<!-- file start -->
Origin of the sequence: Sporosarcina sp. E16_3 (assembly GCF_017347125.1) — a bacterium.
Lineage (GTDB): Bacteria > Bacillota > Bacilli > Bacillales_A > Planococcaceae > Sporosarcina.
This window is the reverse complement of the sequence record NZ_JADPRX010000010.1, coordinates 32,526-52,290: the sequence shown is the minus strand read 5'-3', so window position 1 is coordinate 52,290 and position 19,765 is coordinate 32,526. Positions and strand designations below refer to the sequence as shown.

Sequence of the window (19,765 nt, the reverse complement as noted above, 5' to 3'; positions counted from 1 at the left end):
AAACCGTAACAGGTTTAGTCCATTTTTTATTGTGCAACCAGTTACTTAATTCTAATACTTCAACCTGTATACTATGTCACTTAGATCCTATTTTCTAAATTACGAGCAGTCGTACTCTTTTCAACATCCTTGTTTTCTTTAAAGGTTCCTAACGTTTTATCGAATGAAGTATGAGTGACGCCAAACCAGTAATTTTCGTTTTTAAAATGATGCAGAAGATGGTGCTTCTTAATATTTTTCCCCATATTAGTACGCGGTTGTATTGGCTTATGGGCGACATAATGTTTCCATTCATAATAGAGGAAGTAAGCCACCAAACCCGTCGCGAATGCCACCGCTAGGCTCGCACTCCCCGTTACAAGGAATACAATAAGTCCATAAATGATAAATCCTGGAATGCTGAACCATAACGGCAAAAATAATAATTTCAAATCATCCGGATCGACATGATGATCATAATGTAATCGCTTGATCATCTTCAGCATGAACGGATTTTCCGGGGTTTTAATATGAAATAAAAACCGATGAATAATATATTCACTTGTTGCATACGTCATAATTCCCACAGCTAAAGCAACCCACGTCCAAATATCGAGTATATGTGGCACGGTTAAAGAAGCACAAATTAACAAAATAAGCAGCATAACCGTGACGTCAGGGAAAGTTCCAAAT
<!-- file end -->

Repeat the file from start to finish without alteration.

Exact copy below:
Origin of the sequence: Sporosarcina sp. E16_3 (assembly GCF_017347125.1) — a bacterium.
Lineage (GTDB): Bacteria > Bacillota > Bacilli > Bacillales_A > Planococcaceae > Sporosarcina.
This window is the reverse complement of the sequence record NZ_JADPRX010000010.1, coordinates 32,526-52,290: the sequence shown is the minus strand read 5'-3', so window position 1 is coordinate 52,290 and position 19,765 is coordinate 32,526. Positions and strand designations below refer to the sequence as shown.

Sequence of the window (19,765 nt, the reverse complement as noted above, 5' to 3'; positions counted from 1 at the left end):
AAACCGTAACAGGTTTAGTCCATTTTTTATTGTGCAACCAGTTACTTAATTCTAATACTTCAACCTGTATACTATGTCACTTAGATCCTATTTTCTAAATTACGAGCAGTCGTACTCTTTTCAACATCCTTGTTTTCTTTAAAGGTTCCTAACGTTTTATCGAATGAAGTATGAGTGACGCCAAACCAGTAATTTTCGTTTTTAAAATGATGCAGAAGATGGTGCTTCTTAATATTTTTCCCCATATTAGTACGCGGTTGTATTGGCTTATGGGCGACATAATGTTTCCATTCATAATAGAGGAAGTAAGCCACCAAACCCGTCGCGAATGCCACCGCTAGGCTCGCACTCCCCGTTACAAGGAATACAATAAGTCCATAAATGATAAATCCTGGAATGCTGAACCATAACGGCAAAAATAATAATTTCAAATCATCCGGATCGACATGATGATCATAATGTAATCGCTTGATCATCTTCAGCATGAACGGATTTTCCGGGGTTTTAATATGAAATAAAAACCGATGAATAATATATTCACTTGTTGCATACGTCATAATTCCCACAGCTAAAGCAACCCACGTCCAAATATCGAGTATATGTGGCACGGTTAAAGAAGCACAAATTAACAAAATAAGCAGCATAACCGTGACGTCAGGGAAAGTTCCAAAT